When you hyper-target, you don’t save money. What you do when you hyper-target is ignore potential buyers and hidden members of the buying committee and other influencers. Smart marketers are now realizing that what was previously considered digital media “waste” is not waste at all. In fact, reaching a broader audience of potential influencers (from the C-suite to the factory floor) helps build brand, thought leadership, and ultimately preference. Instead of hyper-targeting, marketers, particularly in B2B, should be optimizing for reach.

7. Recognizing the power of the 80/20 rule

Marketing on the Internet today means that you’re competing for the attention of your buyer with everyone else online — other companies, the buyer’s friends and relatives, celebrities, the press (fake and otherwise). It has never been more difficult to break through. By recognizing the concept of the 80/20 rule, marketers know 80 percent of their results are driven by 20 percent of their content. Marketers must identify the 20 percent of their content that is driving results and put budget behind that content to amplify it via paid digital and social advertising.

8. The CPG effect: maintaining touchpoint consistency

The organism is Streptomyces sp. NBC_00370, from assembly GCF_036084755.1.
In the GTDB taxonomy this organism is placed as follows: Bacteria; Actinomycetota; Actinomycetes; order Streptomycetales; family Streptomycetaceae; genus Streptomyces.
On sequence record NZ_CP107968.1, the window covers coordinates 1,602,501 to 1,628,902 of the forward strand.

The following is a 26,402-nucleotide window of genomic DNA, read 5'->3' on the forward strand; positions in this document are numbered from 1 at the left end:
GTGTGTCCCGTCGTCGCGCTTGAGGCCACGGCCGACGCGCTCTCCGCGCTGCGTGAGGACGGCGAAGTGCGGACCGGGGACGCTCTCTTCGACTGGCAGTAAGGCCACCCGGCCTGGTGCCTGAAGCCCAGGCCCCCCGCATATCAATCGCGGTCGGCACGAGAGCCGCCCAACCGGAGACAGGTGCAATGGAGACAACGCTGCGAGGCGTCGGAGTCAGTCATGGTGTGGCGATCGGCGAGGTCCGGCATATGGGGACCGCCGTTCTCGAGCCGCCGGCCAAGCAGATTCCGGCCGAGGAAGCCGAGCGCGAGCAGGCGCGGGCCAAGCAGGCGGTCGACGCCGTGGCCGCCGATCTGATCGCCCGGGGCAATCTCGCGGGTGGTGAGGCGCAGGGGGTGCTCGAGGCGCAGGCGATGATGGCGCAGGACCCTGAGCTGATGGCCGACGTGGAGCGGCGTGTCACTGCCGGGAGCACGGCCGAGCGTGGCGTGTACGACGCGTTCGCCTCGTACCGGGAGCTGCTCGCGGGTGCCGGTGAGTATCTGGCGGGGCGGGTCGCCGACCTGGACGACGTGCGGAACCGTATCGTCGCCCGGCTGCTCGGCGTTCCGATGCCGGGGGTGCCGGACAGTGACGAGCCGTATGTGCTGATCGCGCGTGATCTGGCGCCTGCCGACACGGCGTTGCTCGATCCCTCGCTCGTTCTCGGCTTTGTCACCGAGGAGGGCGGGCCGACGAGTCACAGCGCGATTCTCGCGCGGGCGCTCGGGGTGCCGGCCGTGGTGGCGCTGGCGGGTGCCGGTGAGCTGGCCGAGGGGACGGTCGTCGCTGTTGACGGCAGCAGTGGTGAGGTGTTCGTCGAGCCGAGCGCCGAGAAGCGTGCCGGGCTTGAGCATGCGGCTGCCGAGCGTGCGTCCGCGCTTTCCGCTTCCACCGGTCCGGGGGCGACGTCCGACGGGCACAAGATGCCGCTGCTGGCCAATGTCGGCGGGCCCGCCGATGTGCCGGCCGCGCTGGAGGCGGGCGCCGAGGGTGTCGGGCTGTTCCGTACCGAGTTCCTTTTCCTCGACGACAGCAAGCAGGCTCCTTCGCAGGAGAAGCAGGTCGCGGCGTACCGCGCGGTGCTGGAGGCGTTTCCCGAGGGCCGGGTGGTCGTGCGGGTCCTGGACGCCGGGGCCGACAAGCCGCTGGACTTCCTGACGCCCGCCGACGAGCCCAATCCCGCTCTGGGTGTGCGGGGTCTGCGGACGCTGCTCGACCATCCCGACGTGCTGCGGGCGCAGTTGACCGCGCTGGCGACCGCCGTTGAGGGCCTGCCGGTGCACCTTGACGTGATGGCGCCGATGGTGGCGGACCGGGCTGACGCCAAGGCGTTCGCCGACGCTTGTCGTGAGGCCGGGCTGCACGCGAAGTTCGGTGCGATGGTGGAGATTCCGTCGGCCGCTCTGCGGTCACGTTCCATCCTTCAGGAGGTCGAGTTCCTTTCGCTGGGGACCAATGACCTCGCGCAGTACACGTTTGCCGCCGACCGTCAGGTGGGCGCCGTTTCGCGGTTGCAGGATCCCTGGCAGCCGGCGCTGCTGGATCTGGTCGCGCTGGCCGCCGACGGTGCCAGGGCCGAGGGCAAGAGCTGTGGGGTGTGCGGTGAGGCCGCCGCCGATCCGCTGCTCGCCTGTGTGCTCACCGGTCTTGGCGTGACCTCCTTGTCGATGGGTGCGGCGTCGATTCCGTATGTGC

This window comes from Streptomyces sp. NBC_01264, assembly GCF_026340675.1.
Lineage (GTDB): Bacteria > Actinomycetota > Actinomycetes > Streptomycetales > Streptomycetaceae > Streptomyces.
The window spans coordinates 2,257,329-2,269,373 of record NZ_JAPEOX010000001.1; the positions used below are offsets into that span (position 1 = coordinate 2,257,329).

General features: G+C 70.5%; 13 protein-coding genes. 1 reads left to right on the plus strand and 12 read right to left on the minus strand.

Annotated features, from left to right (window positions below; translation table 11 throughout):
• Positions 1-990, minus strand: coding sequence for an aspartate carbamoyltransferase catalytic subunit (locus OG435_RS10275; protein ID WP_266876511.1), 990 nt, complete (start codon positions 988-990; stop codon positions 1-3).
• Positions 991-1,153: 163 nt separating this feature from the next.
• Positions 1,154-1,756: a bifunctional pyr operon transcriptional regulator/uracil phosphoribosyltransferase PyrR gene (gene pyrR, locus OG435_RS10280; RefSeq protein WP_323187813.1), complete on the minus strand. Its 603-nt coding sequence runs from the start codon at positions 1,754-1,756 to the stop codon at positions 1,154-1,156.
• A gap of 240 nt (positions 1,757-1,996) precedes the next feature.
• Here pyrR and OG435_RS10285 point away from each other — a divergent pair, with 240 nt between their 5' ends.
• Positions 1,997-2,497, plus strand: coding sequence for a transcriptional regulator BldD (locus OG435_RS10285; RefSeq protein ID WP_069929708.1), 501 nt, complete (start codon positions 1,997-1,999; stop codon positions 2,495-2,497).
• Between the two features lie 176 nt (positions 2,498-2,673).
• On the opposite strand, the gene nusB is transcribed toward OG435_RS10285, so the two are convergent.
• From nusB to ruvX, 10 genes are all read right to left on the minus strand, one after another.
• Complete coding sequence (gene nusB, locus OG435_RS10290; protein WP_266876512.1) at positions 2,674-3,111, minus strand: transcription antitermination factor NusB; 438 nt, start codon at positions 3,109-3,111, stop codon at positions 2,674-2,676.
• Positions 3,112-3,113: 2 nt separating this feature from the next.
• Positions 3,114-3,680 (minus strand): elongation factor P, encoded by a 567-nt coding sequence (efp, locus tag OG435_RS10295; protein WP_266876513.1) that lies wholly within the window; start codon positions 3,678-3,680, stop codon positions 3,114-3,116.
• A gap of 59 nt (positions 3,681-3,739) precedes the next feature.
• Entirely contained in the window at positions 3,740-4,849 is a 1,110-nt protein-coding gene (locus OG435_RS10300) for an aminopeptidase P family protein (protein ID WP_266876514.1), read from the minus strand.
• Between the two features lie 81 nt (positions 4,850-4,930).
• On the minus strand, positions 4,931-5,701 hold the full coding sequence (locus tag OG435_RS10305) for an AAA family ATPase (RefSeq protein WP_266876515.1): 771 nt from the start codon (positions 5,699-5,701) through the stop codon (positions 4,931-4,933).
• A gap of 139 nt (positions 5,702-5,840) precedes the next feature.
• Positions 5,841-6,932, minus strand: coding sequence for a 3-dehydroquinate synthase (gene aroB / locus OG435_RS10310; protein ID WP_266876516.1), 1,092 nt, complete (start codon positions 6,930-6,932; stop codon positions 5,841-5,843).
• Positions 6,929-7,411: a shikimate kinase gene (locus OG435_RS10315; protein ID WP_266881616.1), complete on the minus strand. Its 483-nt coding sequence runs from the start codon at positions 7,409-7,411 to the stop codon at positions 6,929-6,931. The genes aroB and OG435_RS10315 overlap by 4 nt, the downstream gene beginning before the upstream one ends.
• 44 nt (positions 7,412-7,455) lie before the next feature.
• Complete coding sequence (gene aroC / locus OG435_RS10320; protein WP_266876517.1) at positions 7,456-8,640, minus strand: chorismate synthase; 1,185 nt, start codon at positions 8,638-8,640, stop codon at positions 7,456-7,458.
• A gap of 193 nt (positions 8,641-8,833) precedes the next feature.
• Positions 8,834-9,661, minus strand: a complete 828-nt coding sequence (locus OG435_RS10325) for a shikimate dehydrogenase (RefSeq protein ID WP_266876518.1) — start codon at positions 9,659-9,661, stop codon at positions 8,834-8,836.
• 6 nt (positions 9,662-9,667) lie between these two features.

CPG marketers understand the importance of maintaining the same brand identity in the offline world to build brand recall. Look at Coca-Cola: From the bottle to the website to the TV spots, the company uses the same red and white color scheme, the same font, and consistently talks about “happiness.” Then why do online marketers – in B2B and even B2C and certainly lacking the budget of a Coca-Cola – not practice the same disciplined “touchpoint consistency” to build brand recall?

9. Build your talent brand

Marketers (and ad agencies) tend to be reasonably effective at building the brand they present to customers and prospects. They are less effective at building their talent brand, which is the brand they present to employees and prospective hires. In this fast changing, digital world, having skilled, resourceful talent is more important than ever. A strong talent brand pays dividends in limiting turnover, reducing the cost per new hire, and boosting the number of applicants to job posts on LinkedIn

https://business.linkedin.com/marketing-solutions/blog/content-marketing-thought-leaders/2016/10-b2b-marketing-trends-agencies-must-watch-in-2017

Smart Home Consumers Looking For Safety, Comfort 12/20/2016

Consumers in the market for smart home technology aren’t looking to be early adopters or to be as cool as their neighbors. Rather, they are looking to make their homes safer and more comfortable.